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 Bariatric Surgery Information

Bariatric Surgery Information

Bariatric surgery, also called weight loss surgery, is a procedure that helps you lose weight. You may consider, or your health care provider may suggest, bariatric surgery if:
  • You are severely obese and have been unable to lose weight through diet and exercise.
  • You have health problems related to obesity, such as:
    • Type 2 diabetes.
    • Heart disease.
    • Lung disease.

How does bariatric surgery help me lose weight?

Bariatric surgery helps you lose weight by:
  • Decreasing how much food your body absorbs. This is done by closing off part of your stomach to make it smaller. This restricts the amount of food your stomach can hold.
  • Changing your body's regular digestive process so that food bypasses the parts of your body that absorb calories and nutrients.

If you decide to have bariatric surgery, it is important to continue to eat a healthy diet and exercise regularly after the surgery.

What are the different kinds of bariatric surgery?

There are two kinds of bariatric surgeries:
  • Restrictive surgery. This procedure makes your stomach smaller. It does not change your digestive process. The smaller the size of your new stomach, the less food you can eat. There are different types of restrictive surgeries.
  • Malabsorptive surgery. This procedure makes your stomach smaller and alters your digestive process so that your body processes less calories and nutrients. These are the most common kind of bariatric surgery. There are different types of malabsorptive surgeries.

What are the different types of restrictive surgery?

Adjustable Gastric Banding

In this procedure, an inflatable band is placed around your stomach near the upper end. This makes the passageway for food into the rest of your stomach much smaller. The band can be adjusted, making it tighter or looser, by filling it with salt solution. Your surgeon can adjust the band based on how you are feeling and how much weight you are losing. The band can be removed in the future. This requires another surgery.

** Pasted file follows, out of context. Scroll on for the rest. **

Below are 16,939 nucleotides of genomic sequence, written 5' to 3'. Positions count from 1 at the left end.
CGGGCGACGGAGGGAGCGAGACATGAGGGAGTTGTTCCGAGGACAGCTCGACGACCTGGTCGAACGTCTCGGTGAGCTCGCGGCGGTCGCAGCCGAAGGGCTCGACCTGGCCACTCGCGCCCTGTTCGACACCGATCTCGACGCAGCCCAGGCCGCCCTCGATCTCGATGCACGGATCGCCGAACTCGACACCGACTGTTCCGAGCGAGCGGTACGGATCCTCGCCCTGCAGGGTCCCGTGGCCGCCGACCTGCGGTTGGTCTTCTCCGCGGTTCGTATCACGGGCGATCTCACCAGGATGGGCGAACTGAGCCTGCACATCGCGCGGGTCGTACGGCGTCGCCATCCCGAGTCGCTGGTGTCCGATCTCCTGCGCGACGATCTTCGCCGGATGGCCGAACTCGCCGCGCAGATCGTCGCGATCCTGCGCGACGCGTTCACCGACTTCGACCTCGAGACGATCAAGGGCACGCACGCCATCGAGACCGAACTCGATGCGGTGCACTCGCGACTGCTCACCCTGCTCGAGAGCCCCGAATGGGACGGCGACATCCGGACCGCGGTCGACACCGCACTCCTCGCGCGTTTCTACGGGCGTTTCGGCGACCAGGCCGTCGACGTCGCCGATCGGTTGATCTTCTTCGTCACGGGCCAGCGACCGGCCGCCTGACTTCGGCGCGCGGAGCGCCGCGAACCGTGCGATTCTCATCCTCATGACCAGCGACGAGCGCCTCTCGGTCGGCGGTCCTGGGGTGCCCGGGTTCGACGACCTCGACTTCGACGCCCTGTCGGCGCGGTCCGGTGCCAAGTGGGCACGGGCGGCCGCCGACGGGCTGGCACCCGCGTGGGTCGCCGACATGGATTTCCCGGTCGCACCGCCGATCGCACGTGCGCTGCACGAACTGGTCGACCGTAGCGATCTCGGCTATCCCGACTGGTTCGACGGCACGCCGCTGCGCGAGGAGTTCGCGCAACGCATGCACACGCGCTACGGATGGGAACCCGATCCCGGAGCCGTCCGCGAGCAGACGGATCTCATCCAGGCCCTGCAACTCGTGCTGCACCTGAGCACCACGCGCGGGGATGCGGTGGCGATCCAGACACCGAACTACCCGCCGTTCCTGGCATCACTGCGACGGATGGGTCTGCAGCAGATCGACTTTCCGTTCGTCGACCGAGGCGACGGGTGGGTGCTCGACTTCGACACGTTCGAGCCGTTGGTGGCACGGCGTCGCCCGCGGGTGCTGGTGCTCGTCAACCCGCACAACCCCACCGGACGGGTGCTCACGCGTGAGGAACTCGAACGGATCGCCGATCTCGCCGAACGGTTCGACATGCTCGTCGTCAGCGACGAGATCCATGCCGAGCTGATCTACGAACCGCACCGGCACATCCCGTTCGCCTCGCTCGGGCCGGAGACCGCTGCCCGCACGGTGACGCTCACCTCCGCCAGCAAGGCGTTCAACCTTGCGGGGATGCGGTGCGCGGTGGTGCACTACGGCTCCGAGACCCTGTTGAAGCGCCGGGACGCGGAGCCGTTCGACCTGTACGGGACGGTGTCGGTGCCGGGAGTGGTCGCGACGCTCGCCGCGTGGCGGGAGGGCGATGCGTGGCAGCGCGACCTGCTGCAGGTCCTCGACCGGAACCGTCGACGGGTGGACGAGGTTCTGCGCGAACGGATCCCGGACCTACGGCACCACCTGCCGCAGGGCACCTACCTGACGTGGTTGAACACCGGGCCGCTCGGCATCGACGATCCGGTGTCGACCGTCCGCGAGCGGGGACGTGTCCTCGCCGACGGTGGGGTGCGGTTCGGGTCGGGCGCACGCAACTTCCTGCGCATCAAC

Sleeve Gastrectomy

In this procedure, your stomach is made smaller. This is done by surgically removing a large part of your stomach. When your stomach is smaller, you feel full more quickly and reduce how much you eat.

What are the different types of malabsorptive surgery?

Roux-en-Y Gastric Bypass (RGB)

This is the most common weight loss surgery. In this procedure, a small stomach pouch (gastric pouch) is created in the upper part of your stomach. Next, this gastric pouch is attached directly to the middle part of your small intestine. The farther down your small intestine the new connection is made, the fewer calories and nutrients you will absorb. This surgery has the highest rate of complications.

Biliopancreatic Diversion with Duodenal Switch (BPD/DS)

This is a multi-step procedure. First, a large part of your stomach is removed, making your stomach smaller. Next, this smaller stomach is attached to the lower part of your small intestine. Like the RGB surgery, you absorb fewer calories and nutrients the farther down your small intestine the attachment is made.

What are the risks of bariatric surgery?

As with any surgical procedure, each type of bariatric surgery has its own risks. These risks also depend on your age, your overall health, and any other medical conditions you may have. When deciding on bariatric surgery, it is very important to:
  • Talk to your health care provider and choose the surgery that is best for you.
  • Ask your health care provider about specific risks for the surgery you choose.

Generally, the risks of bariatric surgery include:
  • Infection.
  • Bleeding.
  • Not getting enough nutrients from food (nutritional deficiencies).
  • Failure of the device or procedure. This may require another surgery to correct the problem.

Where to find more information


  • Bariatric surgery, also called weight loss surgery, is a procedure that helps you lose weight.
  • This surgery may be recommended if you have diabetes, heart disease, or lung disease.
  • Generally, risks of bariatric surgery include infection, bleeding, and failure of the surgery or device, which may require another surgery to correct the problem.

This information is not intended to replace advice given to you by your health care provider. Make sure you discuss any questions you have with your health care provider.